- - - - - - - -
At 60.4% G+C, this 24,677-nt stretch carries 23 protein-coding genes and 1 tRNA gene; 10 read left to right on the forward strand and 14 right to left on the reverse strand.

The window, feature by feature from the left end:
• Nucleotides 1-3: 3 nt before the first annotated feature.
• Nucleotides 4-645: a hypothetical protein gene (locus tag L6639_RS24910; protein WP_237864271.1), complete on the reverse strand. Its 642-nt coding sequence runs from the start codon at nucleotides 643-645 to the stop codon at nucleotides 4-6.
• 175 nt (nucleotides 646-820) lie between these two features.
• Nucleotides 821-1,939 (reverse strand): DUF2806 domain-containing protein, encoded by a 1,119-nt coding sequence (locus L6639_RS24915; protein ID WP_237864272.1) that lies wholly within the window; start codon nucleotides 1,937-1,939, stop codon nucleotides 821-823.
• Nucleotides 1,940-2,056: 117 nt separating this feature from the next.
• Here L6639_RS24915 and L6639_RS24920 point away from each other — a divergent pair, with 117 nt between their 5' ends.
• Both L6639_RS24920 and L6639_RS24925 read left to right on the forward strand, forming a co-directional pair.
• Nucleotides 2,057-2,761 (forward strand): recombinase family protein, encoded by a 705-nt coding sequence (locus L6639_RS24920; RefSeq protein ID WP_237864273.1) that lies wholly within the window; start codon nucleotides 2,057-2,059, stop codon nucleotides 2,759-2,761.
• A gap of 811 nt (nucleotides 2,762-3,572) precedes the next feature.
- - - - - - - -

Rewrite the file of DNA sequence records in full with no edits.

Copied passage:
At 60.4% G+C, this 24,677-nt stretch carries 23 protein-coding genes and 1 tRNA gene; 10 read left to right on the forward strand and 14 right to left on the reverse strand.

The window, feature by feature from the left end:
• Nucleotides 1-3: 3 nt before the first annotated feature.
• Nucleotides 4-645: a hypothetical protein gene (locus tag L6639_RS24910; protein WP_237864271.1), complete on the reverse strand. Its 642-nt coding sequence runs from the start codon at nucleotides 643-645 to the stop codon at nucleotides 4-6.
• 175 nt (nucleotides 646-820) lie between these two features.
• Nucleotides 821-1,939 (reverse strand): DUF2806 domain-containing protein, encoded by a 1,119-nt coding sequence (locus L6639_RS24915; protein ID WP_237864272.1) that lies wholly within the window; start codon nucleotides 1,937-1,939, stop codon nucleotides 821-823.
• Nucleotides 1,940-2,056: 117 nt separating this feature from the next.
• Here L6639_RS24915 and L6639_RS24920 point away from each other — a divergent pair, with 117 nt between their 5' ends.
• Both L6639_RS24920 and L6639_RS24925 read left to right on the forward strand, forming a co-directional pair.
• Nucleotides 2,057-2,761 (forward strand): recombinase family protein, encoded by a 705-nt coding sequence (locus L6639_RS24920; RefSeq protein ID WP_237864273.1) that lies wholly within the window; start codon nucleotides 2,057-2,059, stop codon nucleotides 2,759-2,761.
• A gap of 811 nt (nucleotides 2,762-3,572) precedes the next feature.